“In Xishuangbanna I insisted on seeing the wild elephants before I left. On Fanjing Mountain I would not leave without seeing the snub-nosed golden monkeys…At Tangjiahe, I refused to go home before I could take a look at the gnu,” he wrote in the book’s Preface.
“Though my encounters with these exotic animals and plants were brief and, on occasion, fleeting, achieving my purpose was a meaningful, dynamic, and beautiful process which entailed hardship and such dangers as beasts of prey, poisonous snakes, mountain floods and injuries from accidental slips,” he said, arguing that “one must experience some danger in life.”
He regales the reader with wonderful sights, such as in the panda’s natural habitat, in Sichuan’s Wolong Nature Reserve: “We were surrounded by virgin forest—soaring firs, spruces, and bronze birches, with vines and bamboo thickets filling in the empty spaces. Lichens and mosses of all colors of the rainbow deepened the air of mystery pervading the forest…For me, after living nearly half a century in a city, it was like coming home to Mother Nature…”
He fascinates with little known facts, such as those about golden monkeys, a species native to Guizhou province: “Fossils…have been discovered in…a county not far from Mount Fanjing [a famous Buddhist shrine more than 200 years ago], indicating that the monkeys were living there as early as the fourth century. Only 300 to 500 of these monkeys remain on earth.
“Numerous naturalists, zoologists…had gone to Mount Fanjing to look for golden monkeys,” he wrote. “For 70 or more years no one saw a single one.” Tang did.
The book also takes Chinese to task for “denuding forests, reclaiming farmlands from prairies…and hunting giant pandas, tigers, and wild elephants,” while imparting lessons learned from visits to national parks across Asia, North America, and Europe. There, he discovered, people had awakened to the damaged they had done to nature and were now “recovering prairies and marshes…and reserving bushes and grass in their parks for butterflies and dragonflies.”
In France, for example, Tang learned the importance of understanding inter-relationships in managing livelihoods while protecting nature. “Some destruction of nature was caused by people intending to protect nature but who did not understand what they were doing,” he wrote.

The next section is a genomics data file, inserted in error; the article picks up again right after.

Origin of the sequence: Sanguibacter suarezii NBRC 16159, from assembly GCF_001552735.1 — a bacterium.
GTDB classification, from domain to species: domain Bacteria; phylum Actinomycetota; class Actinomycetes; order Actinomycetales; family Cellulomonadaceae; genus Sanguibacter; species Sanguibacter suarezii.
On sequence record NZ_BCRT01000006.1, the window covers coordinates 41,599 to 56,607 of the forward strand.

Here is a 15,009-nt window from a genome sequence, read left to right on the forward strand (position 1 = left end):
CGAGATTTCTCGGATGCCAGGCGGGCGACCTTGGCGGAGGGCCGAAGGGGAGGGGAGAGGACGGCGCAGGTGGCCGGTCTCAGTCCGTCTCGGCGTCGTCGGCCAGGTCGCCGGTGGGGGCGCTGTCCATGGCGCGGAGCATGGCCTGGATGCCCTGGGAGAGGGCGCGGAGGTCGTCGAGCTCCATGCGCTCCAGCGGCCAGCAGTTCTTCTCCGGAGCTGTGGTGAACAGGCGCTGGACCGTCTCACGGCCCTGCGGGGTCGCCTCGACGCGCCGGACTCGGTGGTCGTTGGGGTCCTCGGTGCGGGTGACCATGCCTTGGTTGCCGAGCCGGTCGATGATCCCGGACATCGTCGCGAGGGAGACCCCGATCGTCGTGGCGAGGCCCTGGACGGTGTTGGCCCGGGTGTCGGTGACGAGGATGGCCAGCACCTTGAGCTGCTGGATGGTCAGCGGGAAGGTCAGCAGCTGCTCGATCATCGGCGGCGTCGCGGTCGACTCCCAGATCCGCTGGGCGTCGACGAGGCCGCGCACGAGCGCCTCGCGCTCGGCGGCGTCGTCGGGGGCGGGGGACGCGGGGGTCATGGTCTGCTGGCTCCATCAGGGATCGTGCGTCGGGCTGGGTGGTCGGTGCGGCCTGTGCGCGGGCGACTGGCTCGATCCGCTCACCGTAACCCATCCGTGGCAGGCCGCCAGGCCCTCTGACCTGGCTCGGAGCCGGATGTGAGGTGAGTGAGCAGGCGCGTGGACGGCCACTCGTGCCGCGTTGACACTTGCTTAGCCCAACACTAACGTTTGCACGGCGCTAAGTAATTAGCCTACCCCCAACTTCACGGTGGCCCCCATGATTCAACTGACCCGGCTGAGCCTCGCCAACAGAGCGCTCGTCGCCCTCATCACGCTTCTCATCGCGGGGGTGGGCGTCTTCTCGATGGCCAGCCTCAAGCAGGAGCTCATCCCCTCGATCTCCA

“Nature conservation requires more than good intentions; it needs science. The more scientific information one has, the better one understands the simple truth, and vice versa,” he continued.
It took three years to write the book, a collaboration between Tang, whose English had become poor from disuse, and Marcia, whose Chinese was far better than his English.
Ever since they met in 1981 during an excursion in Xishuangbanna—he to see wild elephants and she, to watch birds—the couple had been traveling together and sharing their love for nature and philosophies on life.
With Marcia’s help, Tang was able to publish his first book, Living Treasures, in New York, in 1986. It was also to her that he first broached the Green Camp concept and got the support to get it started, even though she had been stricken with cancer by then.
Marcia died the day the first campers set off for the endangered forest in Yunnan, as though passing on the torch to the next generation. But she had recorded a send-off message, which was played at the camp’s opening ceremony. Her message read in part:
“Be quiet and let nature come to you. Don’t plod on unseeing, unaware…You’re young enough to retain a sense of wonder. Actually, we’re all young enough, but sometimes we bury this sense of wonder under cares and concerns that we rather needlessly pursue. Wonder goes along with creativity and inspiration—without it we would have no great writers or artists and no great scientists. Nature not only fosters a sense of wonder but [also] confirms its truth and validity.”
The message is published in full in a chapter of A Green World Tour, titled “Marcia Travels with Us,” which details her illness and how she courageously coped with it and graciously faced her death.
Tang has been told that readers shed tears over this chapter. That is why, he wrote in its Preface, the book “walked through a life full of ups and downs. I ‘walked’ this book, not with my legs, but with my heart, my emotions, and my life.”
Echoing Marcia’s farewell message, Tang wrote a commentary inspired by Japanese economist’s book, Apes that Wear Pants. The title referred to man, Tang explained, and “’pants’ have given him all kinds of qualities: mysterious and dissolute, honest and hypocritical, religious and evil, civilized and absurd, protective and destructive, peaceful and bellicose. My experience…and my ‘green’ philosophy make me think sometimes that man would fare better without ‘pants.’”
Now 77, Tang remains active. Two years ago, he delivered 130 lectures in 17 cities. He has just published another book, Green Camp (2007), three years after the widely publicized Wrong, Wrong, Wrong, a compilation of views of more than 180 environmentalists and his own thoughts on man’s faulty attitudes toward nature and why it is important to stop making the same mistakes.
Tang believes that nature follows its own law, and that while man can conquer disease, “there are some things that only nature can control,” like death.
“In nature one can find the most beautiful painting, the most touching melody and the most sophisticated philosophy…Nature can give me everything,” he once said in an interview. “I believe in nature as I believe in God.”